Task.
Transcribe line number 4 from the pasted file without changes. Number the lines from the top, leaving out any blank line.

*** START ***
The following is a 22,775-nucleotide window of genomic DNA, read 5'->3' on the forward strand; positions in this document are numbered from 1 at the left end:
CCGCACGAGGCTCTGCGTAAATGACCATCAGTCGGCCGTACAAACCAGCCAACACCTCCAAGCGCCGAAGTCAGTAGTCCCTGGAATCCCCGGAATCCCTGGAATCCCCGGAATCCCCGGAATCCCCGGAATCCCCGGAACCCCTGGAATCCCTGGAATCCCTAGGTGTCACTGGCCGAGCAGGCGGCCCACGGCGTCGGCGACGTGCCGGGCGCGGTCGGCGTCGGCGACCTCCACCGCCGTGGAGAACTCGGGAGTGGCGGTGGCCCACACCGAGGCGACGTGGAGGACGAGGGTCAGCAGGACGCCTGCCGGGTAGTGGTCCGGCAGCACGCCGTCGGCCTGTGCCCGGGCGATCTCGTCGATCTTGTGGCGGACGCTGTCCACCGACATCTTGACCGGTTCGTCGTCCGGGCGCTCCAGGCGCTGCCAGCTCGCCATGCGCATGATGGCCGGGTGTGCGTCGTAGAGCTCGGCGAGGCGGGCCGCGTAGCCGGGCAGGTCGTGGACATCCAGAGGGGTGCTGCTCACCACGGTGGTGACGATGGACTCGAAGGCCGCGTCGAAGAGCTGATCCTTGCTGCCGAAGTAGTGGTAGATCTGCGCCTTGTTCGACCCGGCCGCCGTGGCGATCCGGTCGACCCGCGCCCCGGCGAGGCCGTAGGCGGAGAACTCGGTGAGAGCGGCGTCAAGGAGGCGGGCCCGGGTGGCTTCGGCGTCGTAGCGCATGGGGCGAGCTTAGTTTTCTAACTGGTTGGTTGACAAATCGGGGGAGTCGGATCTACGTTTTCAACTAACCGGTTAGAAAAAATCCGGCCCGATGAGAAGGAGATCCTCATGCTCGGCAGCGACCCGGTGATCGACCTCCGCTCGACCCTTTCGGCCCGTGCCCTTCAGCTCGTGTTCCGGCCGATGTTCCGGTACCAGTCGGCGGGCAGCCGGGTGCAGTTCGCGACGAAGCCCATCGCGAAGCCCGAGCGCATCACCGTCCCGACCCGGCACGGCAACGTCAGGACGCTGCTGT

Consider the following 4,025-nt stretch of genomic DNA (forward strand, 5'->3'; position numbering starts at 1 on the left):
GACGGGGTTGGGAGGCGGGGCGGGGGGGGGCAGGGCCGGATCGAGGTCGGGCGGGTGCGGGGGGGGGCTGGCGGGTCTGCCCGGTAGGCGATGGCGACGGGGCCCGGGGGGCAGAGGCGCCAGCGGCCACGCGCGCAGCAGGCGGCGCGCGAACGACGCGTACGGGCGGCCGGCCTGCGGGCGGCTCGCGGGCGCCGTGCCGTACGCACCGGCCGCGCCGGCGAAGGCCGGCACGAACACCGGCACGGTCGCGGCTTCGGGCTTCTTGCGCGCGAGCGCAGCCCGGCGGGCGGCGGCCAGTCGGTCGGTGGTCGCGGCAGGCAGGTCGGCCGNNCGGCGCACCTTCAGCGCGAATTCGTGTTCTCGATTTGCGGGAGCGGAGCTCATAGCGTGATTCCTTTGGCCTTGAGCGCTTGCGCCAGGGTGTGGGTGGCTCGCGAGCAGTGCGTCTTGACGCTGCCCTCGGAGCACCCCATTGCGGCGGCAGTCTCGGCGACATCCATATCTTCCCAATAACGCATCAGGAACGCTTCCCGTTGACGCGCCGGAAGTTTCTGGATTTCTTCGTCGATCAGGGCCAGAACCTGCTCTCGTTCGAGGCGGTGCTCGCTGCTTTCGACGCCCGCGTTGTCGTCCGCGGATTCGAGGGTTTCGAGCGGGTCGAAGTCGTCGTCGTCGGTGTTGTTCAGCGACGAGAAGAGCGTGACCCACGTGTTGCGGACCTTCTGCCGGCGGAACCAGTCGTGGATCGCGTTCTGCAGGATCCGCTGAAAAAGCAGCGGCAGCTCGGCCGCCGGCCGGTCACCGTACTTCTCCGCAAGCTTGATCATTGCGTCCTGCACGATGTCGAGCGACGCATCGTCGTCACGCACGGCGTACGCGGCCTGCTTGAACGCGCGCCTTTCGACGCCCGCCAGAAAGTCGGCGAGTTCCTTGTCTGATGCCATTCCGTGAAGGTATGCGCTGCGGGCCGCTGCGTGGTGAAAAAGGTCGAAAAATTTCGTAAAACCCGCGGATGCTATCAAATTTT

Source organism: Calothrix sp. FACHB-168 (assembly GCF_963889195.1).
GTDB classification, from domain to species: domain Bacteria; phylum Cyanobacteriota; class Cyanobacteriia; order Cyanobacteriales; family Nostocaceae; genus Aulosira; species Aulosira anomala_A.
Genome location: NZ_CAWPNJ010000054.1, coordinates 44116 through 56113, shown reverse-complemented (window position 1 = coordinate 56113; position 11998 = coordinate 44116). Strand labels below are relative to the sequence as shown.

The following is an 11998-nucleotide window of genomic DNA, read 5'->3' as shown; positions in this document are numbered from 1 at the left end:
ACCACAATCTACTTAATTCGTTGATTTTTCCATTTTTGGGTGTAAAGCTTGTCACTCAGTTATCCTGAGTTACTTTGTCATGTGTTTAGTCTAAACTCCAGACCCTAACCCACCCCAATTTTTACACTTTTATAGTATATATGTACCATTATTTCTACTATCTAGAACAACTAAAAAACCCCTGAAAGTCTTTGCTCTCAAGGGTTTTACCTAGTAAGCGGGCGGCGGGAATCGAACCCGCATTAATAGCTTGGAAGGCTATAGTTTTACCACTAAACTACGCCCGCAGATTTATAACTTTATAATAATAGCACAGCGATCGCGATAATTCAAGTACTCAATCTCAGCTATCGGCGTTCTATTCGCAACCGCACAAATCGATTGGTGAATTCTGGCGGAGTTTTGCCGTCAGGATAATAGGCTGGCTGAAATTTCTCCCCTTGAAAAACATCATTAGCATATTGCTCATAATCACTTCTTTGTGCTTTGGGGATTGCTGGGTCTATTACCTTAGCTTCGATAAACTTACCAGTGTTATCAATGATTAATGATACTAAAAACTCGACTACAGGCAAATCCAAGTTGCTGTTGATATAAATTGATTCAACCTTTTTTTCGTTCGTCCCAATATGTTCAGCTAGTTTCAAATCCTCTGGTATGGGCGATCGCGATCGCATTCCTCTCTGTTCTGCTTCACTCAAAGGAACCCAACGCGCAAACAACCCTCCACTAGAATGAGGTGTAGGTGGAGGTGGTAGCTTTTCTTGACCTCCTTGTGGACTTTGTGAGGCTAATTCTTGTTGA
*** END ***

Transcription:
GACGGGGTTGGGAGGCGGGGCGGGGGGGGGCAGGGCCGGATCGAGGTCGGGCGGGTGCGGGGGGGGGCTGGCGGGTCTGCCCGGTAGGCGATGGCGACGGGGCCCGGGGGGCAGAGGCGCCAGCGGCCACGCGCGCAGCAGGCGGCGCGCGAACGACGCGTACGGGCGGCCGGCCTGCGGGCGGCTCGCGGGCGCCGTGCCGTACGCACCGGCCGCGCCGGCGAAGGCCGGCACGAACACCGGCACGGTCGCGGCTTCGGGCTTCTTGCGCGCGAGCGCAGCCCGGCGGGCGGCGGCCAGTCGGTCGGTGGTCGCGGCAGGCAGGTCGGCCGNNCGGCGCACCTTCAGCGCGAATTCGTGTTCTCGATTTGCGGGAGCGGAGCTCATAGCGTGATTCCTTTGGCCTTGAGCGCTTGCGCCAGGGTGTGGGTGGCTCGCGAGCAGTGCGTCTTGACGCTGCCCTCGGAGCACCCCATTGCGGCGGCAGTCTCGGCGACATCCATATCTTCCCAATAACGCATCAGGAACGCTTCCCGTTGACGCGCCGGAAGTTTCTGGATTTCTTCGTCGATCAGGGCCAGAACCTGCTCTCGTTCGAGGCGGTGCTCGCTGCTTTCGACGCCCGCGTTGTCGTCCGCGGATTCGAGGGTTTCGAGCGGGTCGAAGTCGTCGTCGTCGGTGTTGTTCAGCGACGAGAAGAGCGTGACCCACGTGTTGCGGACCTTCTGCCGGCGGAACCAGTCGTGGATCGCGTTCTGCAGGATCCGCTGAAAAAGCAGCGGCAGCTCGGCCGCCGGCCGGTCACCGTACTTCTCCGCAAGCTTGATCATTGCGTCCTGCACGATGTCGAGCGACGCATCGTCGTCACGCACGGCGTACGCGGCCTGCTTGAACGCGCGCCTTTCGACGCCCGCCAGAAAGTCGGCGAGTTCCTTGTCTGATGCCATTCCGTGAAGGTATGCGCTGCGGGCCGCTGCGTGGTGAAAAAGGTCGAAAAATTTCGTAAAACCCGCGGATGCTATCAAATTTT